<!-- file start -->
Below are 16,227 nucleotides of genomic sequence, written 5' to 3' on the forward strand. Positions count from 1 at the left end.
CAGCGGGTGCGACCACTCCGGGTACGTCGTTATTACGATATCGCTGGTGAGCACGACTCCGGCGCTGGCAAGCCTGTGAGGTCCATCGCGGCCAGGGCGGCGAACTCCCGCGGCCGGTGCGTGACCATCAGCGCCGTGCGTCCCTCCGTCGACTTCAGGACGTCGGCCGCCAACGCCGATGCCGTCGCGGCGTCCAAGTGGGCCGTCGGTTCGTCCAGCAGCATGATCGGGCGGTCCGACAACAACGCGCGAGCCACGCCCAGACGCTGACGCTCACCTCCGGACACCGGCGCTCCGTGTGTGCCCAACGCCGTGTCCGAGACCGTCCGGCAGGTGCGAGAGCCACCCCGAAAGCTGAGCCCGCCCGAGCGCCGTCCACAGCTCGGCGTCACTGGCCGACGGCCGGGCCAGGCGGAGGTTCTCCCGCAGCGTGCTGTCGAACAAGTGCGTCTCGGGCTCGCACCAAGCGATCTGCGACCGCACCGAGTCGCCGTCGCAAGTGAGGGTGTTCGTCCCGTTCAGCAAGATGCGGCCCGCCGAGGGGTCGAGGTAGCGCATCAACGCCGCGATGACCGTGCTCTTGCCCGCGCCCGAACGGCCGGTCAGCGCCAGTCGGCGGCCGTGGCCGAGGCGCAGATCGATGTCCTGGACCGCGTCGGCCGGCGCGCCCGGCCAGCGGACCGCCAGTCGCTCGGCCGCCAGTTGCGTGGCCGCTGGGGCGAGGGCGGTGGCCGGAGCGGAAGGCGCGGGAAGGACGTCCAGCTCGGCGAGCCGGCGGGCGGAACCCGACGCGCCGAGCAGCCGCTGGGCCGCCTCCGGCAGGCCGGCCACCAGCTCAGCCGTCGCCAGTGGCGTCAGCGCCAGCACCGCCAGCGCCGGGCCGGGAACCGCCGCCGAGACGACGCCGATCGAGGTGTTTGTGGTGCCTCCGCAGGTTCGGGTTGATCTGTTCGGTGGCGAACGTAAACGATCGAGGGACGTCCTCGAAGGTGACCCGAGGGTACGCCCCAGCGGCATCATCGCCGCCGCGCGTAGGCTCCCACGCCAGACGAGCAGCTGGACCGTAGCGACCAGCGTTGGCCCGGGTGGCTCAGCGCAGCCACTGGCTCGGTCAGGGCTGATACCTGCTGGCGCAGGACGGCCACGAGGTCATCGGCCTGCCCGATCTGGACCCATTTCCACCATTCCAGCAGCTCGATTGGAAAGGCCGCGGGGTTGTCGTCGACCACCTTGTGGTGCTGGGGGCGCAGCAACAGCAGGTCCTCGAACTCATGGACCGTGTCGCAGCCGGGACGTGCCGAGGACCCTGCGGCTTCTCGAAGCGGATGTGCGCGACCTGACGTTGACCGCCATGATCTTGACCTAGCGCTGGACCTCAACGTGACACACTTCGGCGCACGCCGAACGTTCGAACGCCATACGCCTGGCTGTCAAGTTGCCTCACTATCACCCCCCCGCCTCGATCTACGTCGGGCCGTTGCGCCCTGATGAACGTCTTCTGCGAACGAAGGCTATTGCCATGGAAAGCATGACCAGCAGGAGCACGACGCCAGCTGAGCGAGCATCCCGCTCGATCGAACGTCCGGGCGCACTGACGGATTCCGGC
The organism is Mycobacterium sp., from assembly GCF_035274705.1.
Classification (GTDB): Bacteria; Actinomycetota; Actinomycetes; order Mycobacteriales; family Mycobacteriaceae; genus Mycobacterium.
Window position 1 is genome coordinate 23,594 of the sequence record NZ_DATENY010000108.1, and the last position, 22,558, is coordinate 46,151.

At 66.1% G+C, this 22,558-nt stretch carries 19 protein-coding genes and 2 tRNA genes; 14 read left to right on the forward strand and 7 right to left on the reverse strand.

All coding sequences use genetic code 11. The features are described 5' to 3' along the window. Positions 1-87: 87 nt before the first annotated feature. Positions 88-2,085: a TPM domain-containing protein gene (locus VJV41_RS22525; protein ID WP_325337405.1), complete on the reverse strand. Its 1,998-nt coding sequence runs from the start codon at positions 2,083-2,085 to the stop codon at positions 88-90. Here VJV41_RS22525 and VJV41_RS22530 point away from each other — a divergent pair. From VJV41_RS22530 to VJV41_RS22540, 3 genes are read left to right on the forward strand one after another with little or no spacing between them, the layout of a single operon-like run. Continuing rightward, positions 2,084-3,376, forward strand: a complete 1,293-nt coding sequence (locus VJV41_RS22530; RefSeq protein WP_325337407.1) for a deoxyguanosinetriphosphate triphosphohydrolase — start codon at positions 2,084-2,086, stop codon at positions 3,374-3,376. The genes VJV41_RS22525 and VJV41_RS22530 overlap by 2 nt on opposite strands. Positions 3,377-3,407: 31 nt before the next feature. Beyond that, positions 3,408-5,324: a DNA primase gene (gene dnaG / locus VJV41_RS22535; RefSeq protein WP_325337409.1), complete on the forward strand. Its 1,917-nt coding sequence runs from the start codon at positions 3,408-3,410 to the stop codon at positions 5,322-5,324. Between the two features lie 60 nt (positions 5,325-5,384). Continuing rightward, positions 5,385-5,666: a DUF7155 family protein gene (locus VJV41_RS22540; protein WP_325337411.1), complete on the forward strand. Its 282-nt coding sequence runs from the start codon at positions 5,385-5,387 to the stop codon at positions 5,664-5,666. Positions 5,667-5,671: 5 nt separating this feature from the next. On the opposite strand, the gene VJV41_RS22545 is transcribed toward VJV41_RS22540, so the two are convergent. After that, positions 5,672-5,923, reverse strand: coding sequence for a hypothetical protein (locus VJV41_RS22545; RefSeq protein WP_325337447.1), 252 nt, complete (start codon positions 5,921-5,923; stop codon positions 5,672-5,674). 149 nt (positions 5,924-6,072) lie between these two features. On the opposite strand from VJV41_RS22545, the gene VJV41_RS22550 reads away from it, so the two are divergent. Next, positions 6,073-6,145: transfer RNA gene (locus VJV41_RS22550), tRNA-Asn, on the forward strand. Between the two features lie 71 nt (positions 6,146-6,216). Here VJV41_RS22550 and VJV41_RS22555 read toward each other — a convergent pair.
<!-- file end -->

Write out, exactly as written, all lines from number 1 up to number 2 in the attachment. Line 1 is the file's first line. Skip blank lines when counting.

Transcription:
Below are 16,227 nucleotides of genomic sequence, written 5' to 3' on the forward strand. Positions count from 1 at the left end.
CAGCGGGTGCGACCACTCCGGGTACGTCGTTATTACGATATCGCTGGTGAGCACGACTCCGGCGCTGGCAAGCCTGTGAGGTCCATCGCGGCCAGGGCGGCGAACTCCCGCGGCCGGTGCGTGACCATCAGCGCCGTGCGTCCCTCCGTCGACTTCAGGACGTCGGCCGCCAACGCCGATGCCGTCGCGGCGTCCAAGTGGGCCGTCGGTTCGTCCAGCAGCATGATCGGGCGGTCCGACAACAACGCGCGAGCCACGCCCAGACGCTGACGCTCACCTCCGGACACCGGCGCTCCGTGTGTGCCCAACGCCGTGTCCGAGACCGTCCGGCAGGTGCGAGAGCCACCCCGAAAGCTGAGCCCGCCCGAGCGCCGTCCACAGCTCGGCGTCACTGGCCGACGGCCGGGCCAGGCGGAGGTTCTCCCGCAGCGTGCTGTCGAACAAGTGCGTCTCGGGCTCGCACCAAGCGATCTGCGACCGCACCGAGTCGCCGTCGCAAGTGAGGGTGTTCGTCCCGTTCAGCAAGATGCGGCCCGCCGAGGGGTCGAGGTAGCGCATCAACGCCGCGATGACCGTGCTCTTGCCCGCGCCCGAACGGCCGGTCAGCGCCAGTCGGCGGCCGTGGCCGAGGCGCAGATCGATGTCCTGGACCGCGTCGGCCGGCGCGCCCGGCCAGCGGACCGCCAGTCGCTCGGCCGCCAGTTGCGTGGCCGCTGGGGCGAGGGCGGTGGCCGGAGCGGAAGGCGCGGGAAGGACGTCCAGCTCGGCGAGCCGGCGGGCGGAACCCGACGCGCCGAGCAGCCGCTGGGCCGCCTCCGGCAGGCCGGCCACCAGCTCAGCCGTCGCCAGTGGCGTCAGCGCCAGCACCGCCAGCGCCGGGCCGGGAACCGCCGCCGAGACGACGCCGATCGAGGTGTTTGTGGTGCCTCCGCAGGTTCGGGTTGATCTGTTCGGTGGCGAACGTAAACGATCGAGGGACGTCCTCGAAGGTGACCCGAGGGTACGCCCCAGCGGCATCATCGCCGCCGCGCGTAGGCTCCCACGCCAGACGAGCAGCTGGACCGTAGCGACCAGCGTTGGCCCGGGTGGCTCAGCGCAGCCACTGGCTCGGTCAGGGCTGATACCTGCTGGCGCAGGACGGCCACGAGGTCATCGGCCTGCCCGATCTGGACCCATTTCCACCATTCCAGCAGCTCGATTGGAAAGGCCGCGGGGTTGTCGTCGACCACCTTGTGGTGCTGGGGGCGCAGCAACAGCAGGTCCTCGAACTCATGGACCGTGTCGCAGCCGGGACGTGCCGAGGACCCTGCGGCTTCTCGAAGCGGATGTGCGCGACCTGACGTTGACCGCCATGATCTTGACCTAGCGCTGGACCTCAACGTGACACACTTCGGCGCACGCCGAACGTTCGAACGCCATACGCCTGGCTGTCAAGTTGCCTCACTATCACCCCCCCGCCTCGATCTACGTCGGGCCGTTGCGCCCTGATGAACGTCTTCTGCGAACGAAGGCTATTGCCATGGAAAGCATGACCAGCAGGAGCACGACGCCAGCTGAGCGAGCATCCCGCTCGATCGAACGTCCGGGCGCACTGACGGATTCCGGC